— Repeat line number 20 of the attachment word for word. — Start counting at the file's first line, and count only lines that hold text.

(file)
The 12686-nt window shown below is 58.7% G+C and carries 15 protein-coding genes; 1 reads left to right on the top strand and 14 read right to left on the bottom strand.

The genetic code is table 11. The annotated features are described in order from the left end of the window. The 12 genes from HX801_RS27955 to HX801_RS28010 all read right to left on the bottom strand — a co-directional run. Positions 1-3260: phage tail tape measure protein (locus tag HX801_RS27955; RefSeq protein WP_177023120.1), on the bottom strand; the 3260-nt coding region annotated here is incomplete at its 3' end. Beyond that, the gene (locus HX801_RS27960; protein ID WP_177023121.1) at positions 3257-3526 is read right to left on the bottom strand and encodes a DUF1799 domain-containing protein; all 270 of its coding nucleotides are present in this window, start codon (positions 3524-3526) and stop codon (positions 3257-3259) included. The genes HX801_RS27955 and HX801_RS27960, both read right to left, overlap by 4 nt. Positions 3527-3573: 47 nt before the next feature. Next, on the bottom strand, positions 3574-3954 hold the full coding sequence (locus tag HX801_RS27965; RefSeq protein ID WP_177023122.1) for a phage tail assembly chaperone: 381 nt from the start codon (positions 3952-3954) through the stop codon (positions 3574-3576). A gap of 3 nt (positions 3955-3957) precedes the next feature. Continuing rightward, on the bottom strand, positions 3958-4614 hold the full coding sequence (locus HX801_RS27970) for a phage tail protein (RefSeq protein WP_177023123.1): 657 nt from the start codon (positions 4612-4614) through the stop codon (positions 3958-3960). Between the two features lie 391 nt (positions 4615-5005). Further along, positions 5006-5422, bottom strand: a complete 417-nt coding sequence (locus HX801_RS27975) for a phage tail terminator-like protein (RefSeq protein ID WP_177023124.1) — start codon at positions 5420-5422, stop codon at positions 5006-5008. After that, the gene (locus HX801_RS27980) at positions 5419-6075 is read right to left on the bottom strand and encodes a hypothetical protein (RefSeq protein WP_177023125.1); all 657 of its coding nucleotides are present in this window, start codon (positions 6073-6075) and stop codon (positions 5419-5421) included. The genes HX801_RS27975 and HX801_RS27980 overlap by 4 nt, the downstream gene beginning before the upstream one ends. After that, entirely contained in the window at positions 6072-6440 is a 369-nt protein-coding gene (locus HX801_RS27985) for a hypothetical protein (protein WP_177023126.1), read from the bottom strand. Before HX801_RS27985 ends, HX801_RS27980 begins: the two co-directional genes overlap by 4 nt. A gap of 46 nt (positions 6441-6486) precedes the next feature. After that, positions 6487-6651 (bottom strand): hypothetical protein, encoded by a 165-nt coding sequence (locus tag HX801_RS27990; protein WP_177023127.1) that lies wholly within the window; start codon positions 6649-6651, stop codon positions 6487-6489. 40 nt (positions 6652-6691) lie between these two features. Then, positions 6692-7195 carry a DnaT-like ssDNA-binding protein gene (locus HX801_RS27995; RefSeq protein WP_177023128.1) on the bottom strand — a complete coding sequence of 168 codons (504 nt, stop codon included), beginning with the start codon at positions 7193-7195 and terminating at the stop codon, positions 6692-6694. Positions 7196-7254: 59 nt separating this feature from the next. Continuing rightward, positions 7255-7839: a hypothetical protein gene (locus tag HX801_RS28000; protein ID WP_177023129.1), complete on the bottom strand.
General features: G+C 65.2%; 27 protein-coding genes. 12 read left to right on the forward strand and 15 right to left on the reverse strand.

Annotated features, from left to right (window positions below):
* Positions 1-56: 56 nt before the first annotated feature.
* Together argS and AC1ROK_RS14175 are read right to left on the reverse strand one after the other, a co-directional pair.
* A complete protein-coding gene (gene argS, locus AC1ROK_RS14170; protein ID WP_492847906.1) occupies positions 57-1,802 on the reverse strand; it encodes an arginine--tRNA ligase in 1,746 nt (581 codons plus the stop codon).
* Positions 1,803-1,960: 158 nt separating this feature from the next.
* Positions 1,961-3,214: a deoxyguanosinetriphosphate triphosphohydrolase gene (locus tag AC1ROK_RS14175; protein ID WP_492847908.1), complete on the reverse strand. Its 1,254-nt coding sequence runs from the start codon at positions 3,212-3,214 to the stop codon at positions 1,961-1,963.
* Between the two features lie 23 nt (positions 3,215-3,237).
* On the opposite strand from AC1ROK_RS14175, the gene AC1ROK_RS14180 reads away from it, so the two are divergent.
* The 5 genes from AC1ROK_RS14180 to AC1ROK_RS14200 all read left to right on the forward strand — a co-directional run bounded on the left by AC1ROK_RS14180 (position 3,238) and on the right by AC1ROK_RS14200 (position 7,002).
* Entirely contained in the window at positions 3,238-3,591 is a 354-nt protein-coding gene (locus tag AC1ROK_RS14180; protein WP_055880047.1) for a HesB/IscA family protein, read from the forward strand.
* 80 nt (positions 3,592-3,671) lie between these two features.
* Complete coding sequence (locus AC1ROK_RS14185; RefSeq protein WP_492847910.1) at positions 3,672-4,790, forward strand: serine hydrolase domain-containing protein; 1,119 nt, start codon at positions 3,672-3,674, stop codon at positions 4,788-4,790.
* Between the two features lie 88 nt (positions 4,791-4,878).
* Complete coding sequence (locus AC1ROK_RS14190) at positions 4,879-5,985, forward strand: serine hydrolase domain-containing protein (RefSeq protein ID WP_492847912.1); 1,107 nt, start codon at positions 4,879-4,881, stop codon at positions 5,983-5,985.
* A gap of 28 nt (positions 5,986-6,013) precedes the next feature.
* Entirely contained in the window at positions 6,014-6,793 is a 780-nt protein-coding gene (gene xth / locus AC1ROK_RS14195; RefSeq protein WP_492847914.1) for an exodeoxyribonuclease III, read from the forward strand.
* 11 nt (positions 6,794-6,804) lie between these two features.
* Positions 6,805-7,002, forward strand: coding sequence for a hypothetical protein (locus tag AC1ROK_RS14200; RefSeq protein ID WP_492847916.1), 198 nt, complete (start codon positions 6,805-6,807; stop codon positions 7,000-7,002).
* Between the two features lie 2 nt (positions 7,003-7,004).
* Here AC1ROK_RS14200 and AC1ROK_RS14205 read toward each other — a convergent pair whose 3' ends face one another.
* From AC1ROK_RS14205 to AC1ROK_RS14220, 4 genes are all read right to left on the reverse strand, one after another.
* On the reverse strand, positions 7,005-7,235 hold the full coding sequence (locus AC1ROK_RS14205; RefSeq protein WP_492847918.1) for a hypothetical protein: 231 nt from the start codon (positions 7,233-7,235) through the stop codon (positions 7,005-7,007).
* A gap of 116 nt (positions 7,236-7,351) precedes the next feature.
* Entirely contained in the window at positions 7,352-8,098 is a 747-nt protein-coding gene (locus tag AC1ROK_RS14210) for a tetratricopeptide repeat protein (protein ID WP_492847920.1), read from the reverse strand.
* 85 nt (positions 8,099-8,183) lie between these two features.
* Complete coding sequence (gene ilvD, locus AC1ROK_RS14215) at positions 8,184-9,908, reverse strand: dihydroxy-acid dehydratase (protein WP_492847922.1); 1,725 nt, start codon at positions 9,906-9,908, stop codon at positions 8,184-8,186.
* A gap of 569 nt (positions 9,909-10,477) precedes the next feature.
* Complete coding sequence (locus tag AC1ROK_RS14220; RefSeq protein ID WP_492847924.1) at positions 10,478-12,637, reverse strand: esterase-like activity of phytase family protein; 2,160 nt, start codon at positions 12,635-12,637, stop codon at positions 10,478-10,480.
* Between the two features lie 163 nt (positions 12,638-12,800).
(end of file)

* 11 nt (positions 6,794-6,804) lie between these two features.